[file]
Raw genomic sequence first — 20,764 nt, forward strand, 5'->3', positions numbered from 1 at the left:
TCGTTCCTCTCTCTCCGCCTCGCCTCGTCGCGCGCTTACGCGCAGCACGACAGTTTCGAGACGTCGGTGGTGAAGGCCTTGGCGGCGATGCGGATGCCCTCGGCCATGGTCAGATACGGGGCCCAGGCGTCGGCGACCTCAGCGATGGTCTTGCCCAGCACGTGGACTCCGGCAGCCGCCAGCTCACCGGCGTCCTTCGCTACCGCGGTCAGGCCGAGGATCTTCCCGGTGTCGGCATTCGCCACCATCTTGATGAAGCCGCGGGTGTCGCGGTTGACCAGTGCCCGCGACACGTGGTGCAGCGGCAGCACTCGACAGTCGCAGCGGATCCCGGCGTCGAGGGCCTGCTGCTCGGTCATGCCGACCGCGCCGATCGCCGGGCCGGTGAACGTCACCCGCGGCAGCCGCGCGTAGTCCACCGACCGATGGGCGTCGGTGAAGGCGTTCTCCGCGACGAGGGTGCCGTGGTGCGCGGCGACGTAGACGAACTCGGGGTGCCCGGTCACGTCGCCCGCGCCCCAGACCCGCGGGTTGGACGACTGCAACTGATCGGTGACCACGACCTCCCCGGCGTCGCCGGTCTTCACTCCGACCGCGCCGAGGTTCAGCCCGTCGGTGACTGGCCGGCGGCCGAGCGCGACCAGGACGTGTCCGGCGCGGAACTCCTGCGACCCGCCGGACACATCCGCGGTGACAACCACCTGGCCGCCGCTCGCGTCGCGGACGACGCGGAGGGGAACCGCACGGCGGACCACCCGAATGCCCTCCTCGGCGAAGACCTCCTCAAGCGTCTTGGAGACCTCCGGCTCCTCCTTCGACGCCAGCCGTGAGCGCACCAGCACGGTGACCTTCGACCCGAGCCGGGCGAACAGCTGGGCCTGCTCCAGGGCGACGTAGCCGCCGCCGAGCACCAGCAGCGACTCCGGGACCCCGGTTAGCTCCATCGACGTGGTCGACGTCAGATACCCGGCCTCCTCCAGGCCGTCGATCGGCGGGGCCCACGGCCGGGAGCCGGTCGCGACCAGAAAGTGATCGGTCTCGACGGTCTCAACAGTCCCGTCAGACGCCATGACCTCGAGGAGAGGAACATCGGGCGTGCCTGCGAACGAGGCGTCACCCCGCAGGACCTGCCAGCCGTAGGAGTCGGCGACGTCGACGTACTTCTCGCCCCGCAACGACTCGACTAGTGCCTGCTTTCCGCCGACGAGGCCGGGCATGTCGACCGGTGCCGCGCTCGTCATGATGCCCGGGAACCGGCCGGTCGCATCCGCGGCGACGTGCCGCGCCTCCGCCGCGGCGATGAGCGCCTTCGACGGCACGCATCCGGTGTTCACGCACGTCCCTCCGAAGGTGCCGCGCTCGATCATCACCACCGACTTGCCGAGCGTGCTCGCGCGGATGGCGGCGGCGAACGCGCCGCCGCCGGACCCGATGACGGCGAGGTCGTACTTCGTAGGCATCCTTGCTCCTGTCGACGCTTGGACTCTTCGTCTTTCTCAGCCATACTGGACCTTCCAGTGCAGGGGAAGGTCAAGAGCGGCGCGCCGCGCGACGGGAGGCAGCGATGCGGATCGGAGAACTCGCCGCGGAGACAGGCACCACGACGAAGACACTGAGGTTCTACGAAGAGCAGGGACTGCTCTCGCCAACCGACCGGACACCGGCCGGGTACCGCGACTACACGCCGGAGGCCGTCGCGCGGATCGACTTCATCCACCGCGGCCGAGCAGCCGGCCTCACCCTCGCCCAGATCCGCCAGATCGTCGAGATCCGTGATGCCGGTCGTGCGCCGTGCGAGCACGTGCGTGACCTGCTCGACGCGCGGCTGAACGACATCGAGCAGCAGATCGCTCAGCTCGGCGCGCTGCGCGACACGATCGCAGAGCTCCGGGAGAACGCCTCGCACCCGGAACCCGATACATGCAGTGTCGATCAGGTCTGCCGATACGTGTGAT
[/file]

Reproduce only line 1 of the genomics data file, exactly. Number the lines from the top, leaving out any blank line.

Raw genomic sequence first — 20,764 nt, forward strand, 5'->3', positions numbered from 1 at the left: